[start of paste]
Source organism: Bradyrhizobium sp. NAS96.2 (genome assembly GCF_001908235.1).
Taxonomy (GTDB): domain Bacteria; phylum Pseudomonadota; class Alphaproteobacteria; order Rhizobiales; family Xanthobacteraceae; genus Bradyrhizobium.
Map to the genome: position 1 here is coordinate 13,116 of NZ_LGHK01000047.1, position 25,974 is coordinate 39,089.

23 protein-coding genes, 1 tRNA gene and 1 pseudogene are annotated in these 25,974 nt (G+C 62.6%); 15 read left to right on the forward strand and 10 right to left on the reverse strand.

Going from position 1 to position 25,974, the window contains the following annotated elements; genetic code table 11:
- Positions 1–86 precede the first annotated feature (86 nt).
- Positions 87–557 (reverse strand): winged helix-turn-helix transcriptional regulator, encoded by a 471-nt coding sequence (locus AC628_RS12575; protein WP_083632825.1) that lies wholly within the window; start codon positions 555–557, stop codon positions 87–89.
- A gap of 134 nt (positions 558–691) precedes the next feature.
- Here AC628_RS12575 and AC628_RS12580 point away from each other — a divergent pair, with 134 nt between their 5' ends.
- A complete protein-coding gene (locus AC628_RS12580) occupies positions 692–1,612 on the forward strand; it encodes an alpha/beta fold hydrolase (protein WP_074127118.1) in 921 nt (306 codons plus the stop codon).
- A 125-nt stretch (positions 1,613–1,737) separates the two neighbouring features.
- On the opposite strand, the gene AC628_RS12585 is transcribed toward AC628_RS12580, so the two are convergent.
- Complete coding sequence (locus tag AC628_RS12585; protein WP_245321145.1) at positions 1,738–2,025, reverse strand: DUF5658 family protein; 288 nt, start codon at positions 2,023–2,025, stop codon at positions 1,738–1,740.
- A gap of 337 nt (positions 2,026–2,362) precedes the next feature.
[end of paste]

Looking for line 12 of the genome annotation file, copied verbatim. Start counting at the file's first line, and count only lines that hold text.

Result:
- On the opposite strand, the gene AC628_RS12585 is transcribed toward AC628_RS12580, so the two are convergent.